I’m partial to big speakers. While I can appreciate the precise imaging of minimonitors or the efficiency of compact floorstanders, I still crave the full-size soundstage created by many large transducers. That’s why I was encouraged by my first look at the new, hulking Perfect Storm model from Vapor Audio.
What creates a Perfect Storm? Vapor says it’s a combination of some of the world’s top-quality drivers installed in a carefully made enclosure designed by Finite Element Analysis. More specifically, the company uses a 15” sandwich cone woofer from AudioTechnology and a RAAL 140-15D tweeter.
The midrange, though, is where this speaker really gets interesting. Vapor chose an Accuton C51 Cell to bridge the gap between a second, larger midrange driver and the tweeter. The bigger — 8-inch — midrange is one of two models. The “black” version uses an AudioTechnology cone while “white” units use an Accuton mid. The customer decides which model he or she prefers. The black model is said to offer more refinement and a slightly more rounded presentation, while the white version maximizes speed and detail.
These drivers are mounted in an innovative cabinet that includes a bass module offering nearly 7 cubic feet of space. Baltic Birch plywood is CNC-cut, stacked and laminated to produce a box that approaches zero diffraction, Vapor says.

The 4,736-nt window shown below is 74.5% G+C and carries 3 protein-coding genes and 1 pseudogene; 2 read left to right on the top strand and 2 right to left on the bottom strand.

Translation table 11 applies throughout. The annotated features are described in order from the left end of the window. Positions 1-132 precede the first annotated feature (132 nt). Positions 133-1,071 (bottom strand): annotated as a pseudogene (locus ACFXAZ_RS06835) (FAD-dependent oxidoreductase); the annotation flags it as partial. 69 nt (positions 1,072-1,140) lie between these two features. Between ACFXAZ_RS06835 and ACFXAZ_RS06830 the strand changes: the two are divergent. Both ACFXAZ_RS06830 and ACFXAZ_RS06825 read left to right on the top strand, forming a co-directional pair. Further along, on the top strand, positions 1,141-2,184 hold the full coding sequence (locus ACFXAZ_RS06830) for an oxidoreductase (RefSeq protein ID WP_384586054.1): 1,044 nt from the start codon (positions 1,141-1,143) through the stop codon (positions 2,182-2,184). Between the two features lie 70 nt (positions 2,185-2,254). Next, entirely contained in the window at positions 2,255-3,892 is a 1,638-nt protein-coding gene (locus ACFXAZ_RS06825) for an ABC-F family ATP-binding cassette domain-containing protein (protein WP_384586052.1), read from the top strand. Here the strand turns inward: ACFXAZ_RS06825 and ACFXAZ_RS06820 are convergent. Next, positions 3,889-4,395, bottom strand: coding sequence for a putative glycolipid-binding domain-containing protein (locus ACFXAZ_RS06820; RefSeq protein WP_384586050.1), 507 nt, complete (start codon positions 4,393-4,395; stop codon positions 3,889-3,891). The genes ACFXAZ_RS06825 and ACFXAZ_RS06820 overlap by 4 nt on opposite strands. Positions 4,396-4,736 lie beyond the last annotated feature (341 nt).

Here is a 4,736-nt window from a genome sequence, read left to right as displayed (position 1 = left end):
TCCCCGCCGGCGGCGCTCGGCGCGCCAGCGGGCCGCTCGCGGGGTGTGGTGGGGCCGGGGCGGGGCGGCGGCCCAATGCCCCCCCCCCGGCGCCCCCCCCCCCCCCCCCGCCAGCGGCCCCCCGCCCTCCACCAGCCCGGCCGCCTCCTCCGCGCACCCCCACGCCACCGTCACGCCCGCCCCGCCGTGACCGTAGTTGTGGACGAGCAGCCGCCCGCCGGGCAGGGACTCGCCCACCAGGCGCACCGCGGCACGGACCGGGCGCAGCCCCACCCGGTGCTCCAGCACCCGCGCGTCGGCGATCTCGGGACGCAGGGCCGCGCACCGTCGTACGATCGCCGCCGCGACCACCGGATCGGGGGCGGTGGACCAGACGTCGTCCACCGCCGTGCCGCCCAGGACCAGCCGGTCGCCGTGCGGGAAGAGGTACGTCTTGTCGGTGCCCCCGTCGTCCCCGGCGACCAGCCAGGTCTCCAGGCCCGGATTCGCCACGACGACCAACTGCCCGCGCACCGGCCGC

The company also offers crossovers with VH Audio standard capacitors or custom options such as those from Duelund RS. Inductors are virgin copper wax/paper from Jensen, and resistors from Duelund. Internal wiring is by Verastarr. A new binding post plate can accommodate up to quad-wiring.
Vapor says it can fulfill almost any paint or stain order.
All of that technology weighs in at 360 pounds each, so it’s unlikely you’re going to be fiddling with positioning a whole lot after getting them installed. Oh, yeah, the cost is $44,995 a pair.
Vapor was playing Queen’s “Bohemian Rhapsody” while I visited. The Perfect Storm did a good job of presenting the track’s transients and wide dynamic range. The vocals and high-end, on the speaker’s “white” edition, sounded a bit crisp, though. I look forward to hearing the “black” version in the future to see how its smoother midrange output compares. This is one Storm to keep on your radar.
Also shown with Resolution Acoustics room treatment (approx. $43,000 total), a full suite of (flat!) Verastarr Grand Illusion cables, an Antipodes audio server, and some very large 211-based mono amplifiers from LampizatOr ($11k). LampizatOr’s new Golden Gate Balanced DAC ($19,800) rounded out the set.